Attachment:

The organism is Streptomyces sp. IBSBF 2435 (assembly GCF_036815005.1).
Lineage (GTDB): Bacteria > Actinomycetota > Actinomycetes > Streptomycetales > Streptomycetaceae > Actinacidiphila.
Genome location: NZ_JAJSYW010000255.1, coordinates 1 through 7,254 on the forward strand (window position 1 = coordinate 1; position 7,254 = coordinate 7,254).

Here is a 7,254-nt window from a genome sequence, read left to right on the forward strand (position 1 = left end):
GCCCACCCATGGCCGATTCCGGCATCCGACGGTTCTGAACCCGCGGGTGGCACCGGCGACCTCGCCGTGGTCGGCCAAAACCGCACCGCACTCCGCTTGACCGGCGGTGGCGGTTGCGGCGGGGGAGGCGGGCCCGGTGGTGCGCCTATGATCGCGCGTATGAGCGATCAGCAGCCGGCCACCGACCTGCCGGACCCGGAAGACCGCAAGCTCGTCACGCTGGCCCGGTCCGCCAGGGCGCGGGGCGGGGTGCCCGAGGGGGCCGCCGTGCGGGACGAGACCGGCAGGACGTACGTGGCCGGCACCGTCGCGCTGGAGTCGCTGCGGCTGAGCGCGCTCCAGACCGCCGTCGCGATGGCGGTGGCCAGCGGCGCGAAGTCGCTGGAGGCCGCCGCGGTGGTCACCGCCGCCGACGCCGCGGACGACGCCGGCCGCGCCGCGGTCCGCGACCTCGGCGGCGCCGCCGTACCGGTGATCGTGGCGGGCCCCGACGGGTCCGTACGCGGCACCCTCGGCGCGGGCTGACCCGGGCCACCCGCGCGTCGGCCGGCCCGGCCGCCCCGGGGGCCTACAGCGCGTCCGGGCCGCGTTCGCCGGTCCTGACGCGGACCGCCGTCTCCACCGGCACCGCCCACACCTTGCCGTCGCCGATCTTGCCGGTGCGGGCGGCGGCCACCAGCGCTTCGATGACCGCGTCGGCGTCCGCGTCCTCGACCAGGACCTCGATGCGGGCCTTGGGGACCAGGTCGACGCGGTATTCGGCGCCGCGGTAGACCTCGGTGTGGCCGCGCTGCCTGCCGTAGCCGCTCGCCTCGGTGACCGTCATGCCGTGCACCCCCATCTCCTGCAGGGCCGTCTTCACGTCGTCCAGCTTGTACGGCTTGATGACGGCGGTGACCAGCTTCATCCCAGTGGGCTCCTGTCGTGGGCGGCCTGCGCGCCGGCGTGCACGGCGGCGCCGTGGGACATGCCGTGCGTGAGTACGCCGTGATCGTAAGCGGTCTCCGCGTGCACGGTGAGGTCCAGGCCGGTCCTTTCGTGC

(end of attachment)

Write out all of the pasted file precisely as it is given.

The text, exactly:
The organism is Streptomyces sp. IBSBF 2435 (assembly GCF_036815005.1).
Lineage (GTDB): Bacteria > Actinomycetota > Actinomycetes > Streptomycetales > Streptomycetaceae > Actinacidiphila.
Genome location: NZ_JAJSYW010000255.1, coordinates 1 through 7,254 on the forward strand (window position 1 = coordinate 1; position 7,254 = coordinate 7,254).

Here is a 7,254-nt window from a genome sequence, read left to right on the forward strand (position 1 = left end):
GCCCACCCATGGCCGATTCCGGCATCCGACGGTTCTGAACCCGCGGGTGGCACCGGCGACCTCGCCGTGGTCGGCCAAAACCGCACCGCACTCCGCTTGACCGGCGGTGGCGGTTGCGGCGGGGGAGGCGGGCCCGGTGGTGCGCCTATGATCGCGCGTATGAGCGATCAGCAGCCGGCCACCGACCTGCCGGACCCGGAAGACCGCAAGCTCGTCACGCTGGCCCGGTCCGCCAGGGCGCGGGGCGGGGTGCCCGAGGGGGCCGCCGTGCGGGACGAGACCGGCAGGACGTACGTGGCCGGCACCGTCGCGCTGGAGTCGCTGCGGCTGAGCGCGCTCCAGACCGCCGTCGCGATGGCGGTGGCCAGCGGCGCGAAGTCGCTGGAGGCCGCCGCGGTGGTCACCGCCGCCGACGCCGCGGACGACGCCGGCCGCGCCGCGGTCCGCGACCTCGGCGGCGCCGCCGTACCGGTGATCGTGGCGGGCCCCGACGGGTCCGTACGCGGCACCCTCGGCGCGGGCTGACCCGGGCCACCCGCGCGTCGGCCGGCCCGGCCGCCCCGGGGGCCTACAGCGCGTCCGGGCCGCGTTCGCCGGTCCTGACGCGGACCGCCGTCTCCACCGGCACCGCCCACACCTTGCCGTCGCCGATCTTGCCGGTGCGGGCGGCGGCCACCAGCGCTTCGATGACCGCGTCGGCGTCCGCGTCCTCGACCAGGACCTCGATGCGGGCCTTGGGGACCAGGTCGACGCGGTATTCGGCGCCGCGGTAGACCTCGGTGTGGCCGCGCTGCCTGCCGTAGCCGCTCGCCTCGGTGACCGTCATGCCGTGCACCCCCATCTCCTGCAGGGCCGTCTTCACGTCGTCCAGCTTGTACGGCTTGATGACGGCGGTGACCAGCTTCATCCCAGTGGGCTCCTGTCGTGGGCGGCCTGCGCGCCGGCGTGCACGGCGGCGCCGTGGGACATGCCGTGCGTGAGTACGCCGTGATCGTAAGCGGTCTCCGCGTGCACGGTGAGGTCCAGGCCGGTCCTTTCGTGC